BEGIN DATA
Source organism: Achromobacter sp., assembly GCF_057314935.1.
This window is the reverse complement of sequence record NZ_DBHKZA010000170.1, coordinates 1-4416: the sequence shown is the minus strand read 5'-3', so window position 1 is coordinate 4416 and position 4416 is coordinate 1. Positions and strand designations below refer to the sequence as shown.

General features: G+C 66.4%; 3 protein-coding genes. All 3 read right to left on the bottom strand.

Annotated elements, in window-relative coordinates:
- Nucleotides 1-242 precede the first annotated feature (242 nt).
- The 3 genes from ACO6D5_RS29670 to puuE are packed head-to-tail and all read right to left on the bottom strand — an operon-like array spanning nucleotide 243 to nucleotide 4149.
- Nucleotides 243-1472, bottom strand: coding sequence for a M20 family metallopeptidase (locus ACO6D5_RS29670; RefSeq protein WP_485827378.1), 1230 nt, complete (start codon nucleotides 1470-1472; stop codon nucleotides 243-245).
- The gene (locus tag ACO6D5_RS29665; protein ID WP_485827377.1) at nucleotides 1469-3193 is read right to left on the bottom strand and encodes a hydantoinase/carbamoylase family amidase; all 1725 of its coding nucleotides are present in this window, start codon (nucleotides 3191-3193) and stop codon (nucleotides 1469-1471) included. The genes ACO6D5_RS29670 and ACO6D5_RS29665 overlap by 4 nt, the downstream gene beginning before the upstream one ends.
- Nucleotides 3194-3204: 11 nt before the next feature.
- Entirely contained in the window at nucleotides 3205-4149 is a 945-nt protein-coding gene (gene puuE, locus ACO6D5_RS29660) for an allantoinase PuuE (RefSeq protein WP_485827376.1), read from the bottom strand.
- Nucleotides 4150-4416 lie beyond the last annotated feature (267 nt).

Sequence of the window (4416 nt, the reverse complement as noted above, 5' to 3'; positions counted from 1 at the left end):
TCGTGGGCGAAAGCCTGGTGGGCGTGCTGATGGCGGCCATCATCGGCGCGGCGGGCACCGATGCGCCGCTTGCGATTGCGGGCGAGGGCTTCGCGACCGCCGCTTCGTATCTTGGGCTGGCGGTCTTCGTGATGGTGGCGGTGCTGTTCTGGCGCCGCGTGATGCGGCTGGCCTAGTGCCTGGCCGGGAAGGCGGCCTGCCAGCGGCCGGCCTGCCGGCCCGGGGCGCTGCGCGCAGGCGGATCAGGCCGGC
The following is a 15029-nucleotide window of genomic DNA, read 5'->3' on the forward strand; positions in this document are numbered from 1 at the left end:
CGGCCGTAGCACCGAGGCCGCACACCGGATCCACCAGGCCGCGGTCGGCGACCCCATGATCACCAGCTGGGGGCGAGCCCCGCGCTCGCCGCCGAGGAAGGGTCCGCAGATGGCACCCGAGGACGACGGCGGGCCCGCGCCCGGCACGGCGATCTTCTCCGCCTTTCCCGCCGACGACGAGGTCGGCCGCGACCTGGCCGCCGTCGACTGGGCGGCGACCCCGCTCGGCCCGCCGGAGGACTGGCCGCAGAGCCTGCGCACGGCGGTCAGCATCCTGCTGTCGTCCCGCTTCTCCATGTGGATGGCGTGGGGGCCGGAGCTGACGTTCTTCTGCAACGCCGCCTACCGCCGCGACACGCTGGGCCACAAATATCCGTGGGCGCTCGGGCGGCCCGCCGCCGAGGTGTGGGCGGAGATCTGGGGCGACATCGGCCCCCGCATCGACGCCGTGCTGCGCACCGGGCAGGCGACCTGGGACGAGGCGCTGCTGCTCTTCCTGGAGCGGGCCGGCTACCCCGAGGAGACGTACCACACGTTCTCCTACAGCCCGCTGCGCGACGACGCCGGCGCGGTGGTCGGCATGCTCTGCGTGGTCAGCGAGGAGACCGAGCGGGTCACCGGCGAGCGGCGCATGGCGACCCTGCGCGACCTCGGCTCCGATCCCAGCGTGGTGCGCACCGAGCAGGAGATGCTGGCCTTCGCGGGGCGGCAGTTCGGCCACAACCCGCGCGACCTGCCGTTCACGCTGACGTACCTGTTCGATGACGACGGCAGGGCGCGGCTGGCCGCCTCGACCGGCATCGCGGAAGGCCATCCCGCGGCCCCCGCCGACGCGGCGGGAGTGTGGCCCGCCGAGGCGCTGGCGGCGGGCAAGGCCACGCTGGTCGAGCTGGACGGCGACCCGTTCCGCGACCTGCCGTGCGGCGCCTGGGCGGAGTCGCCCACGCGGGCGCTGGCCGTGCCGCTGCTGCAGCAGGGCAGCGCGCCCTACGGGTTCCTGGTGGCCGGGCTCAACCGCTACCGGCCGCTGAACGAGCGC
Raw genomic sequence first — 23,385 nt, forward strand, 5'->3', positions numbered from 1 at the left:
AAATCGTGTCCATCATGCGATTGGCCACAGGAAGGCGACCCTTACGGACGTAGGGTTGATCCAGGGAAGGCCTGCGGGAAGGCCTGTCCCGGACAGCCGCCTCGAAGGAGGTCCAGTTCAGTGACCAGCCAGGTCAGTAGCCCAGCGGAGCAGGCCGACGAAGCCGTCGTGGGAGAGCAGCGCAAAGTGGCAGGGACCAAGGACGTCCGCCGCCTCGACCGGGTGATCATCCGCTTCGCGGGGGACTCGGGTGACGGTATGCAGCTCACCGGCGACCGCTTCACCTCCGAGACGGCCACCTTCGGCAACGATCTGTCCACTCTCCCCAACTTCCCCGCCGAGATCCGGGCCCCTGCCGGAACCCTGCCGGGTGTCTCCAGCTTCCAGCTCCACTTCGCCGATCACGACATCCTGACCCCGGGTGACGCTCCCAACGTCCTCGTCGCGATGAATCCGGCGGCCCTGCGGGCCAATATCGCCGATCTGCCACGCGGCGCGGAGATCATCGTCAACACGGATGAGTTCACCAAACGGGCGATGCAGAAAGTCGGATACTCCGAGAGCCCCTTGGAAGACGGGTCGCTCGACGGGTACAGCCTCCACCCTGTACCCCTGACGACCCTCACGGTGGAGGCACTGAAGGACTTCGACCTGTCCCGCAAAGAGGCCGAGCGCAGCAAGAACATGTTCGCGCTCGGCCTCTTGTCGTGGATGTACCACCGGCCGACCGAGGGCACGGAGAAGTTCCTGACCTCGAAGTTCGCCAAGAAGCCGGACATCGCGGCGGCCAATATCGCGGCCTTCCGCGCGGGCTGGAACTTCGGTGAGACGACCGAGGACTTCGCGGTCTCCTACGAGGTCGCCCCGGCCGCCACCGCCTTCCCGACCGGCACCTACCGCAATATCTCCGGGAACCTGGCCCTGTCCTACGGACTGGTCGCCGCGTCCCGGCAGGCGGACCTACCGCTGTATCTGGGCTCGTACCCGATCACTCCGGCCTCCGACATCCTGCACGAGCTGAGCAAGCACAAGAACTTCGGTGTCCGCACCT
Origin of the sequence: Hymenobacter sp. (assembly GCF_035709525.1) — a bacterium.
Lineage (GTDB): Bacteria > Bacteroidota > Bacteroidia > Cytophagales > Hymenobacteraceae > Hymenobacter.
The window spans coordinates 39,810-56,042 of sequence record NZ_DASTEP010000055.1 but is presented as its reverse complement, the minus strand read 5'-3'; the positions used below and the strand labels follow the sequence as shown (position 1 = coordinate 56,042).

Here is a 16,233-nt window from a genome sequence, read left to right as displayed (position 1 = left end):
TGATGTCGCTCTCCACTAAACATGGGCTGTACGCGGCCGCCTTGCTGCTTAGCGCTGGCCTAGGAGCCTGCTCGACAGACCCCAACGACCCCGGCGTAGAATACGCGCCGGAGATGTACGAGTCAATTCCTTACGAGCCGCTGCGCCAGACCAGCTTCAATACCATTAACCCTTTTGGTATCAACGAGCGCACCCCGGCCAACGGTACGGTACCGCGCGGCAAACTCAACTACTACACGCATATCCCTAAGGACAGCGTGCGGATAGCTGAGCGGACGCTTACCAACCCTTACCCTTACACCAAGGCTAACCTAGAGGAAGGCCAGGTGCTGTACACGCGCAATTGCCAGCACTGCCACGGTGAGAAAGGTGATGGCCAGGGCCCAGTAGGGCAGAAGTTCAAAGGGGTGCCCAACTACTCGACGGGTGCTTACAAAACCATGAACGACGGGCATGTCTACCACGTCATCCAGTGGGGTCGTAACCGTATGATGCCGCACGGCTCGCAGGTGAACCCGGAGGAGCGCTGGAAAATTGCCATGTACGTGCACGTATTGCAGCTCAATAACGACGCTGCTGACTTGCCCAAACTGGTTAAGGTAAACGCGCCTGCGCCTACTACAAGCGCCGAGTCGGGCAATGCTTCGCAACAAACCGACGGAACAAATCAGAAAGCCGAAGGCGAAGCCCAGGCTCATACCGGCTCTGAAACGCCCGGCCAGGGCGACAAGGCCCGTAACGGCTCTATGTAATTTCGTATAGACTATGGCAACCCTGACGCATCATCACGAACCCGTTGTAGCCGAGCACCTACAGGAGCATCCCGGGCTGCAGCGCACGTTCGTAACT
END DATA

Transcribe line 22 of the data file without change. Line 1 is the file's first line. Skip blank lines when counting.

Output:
TGATGTCGCTCTCCACTAAACATGGGCTGTACGCGGCCGCCTTGCTGCTTAGCGCTGGCCTAGGAGCCTGCTCGACAGACCCCAACGACCCCGGCGTAGAATACGCGCCGGAGATGTACGAGTCAATTCCTTACGAGCCGCTGCGCCAGACCAGCTTCAATACCATTAACCCTTTTGGTATCAACGAGCGCACCCCGGCCAACGGTACGGTACCGCGCGGCAAACTCAACTACTACACGCATATCCCTAAGGACAGCGTGCGGATAGCTGAGCGGACGCTTACCAACCCTTACCCTTACACCAAGGCTAACCTAGAGGAAGGCCAGGTGCTGTACACGCGCAATTGCCAGCACTGCCACGGTGAGAAAGGTGATGGCCAGGGCCCAGTAGGGCAGAAGTTCAAAGGGGTGCCCAACTACTCGACGGGTGCTTACAAAACCATGAACGACGGGCATGTCTACCACGTCATCCAGTGGGGTCGTAACCGTATGATGCCGCACGGCTCGCAGGTGAACCCGGAGGAGCGCTGGAAAATTGCCATGTACGTGCACGTATTGCAGCTCAATAACGACGCTGCTGACTTGCCCAAACTGGTTAAGGTAAACGCGCCTGCGCCTACTACAAGCGCCGAGTCGGGCAATGCTTCGCAACAAACCGACGGAACAAATCAGAAAGCCGAAGGCGAAGCCCAGGCTCATACCGGCTCTGAAACGCCCGGCCAGGGCGACAAGGCCCGTAACGGCTCTATGTAATTTCGTATAGACTATGGCAACCCTGACGCATCATCACGAACCCGTTGTAGCCGAGCACCTACAGGAGCATCCCGGGCTGCAGCGCACGTTCGTAACT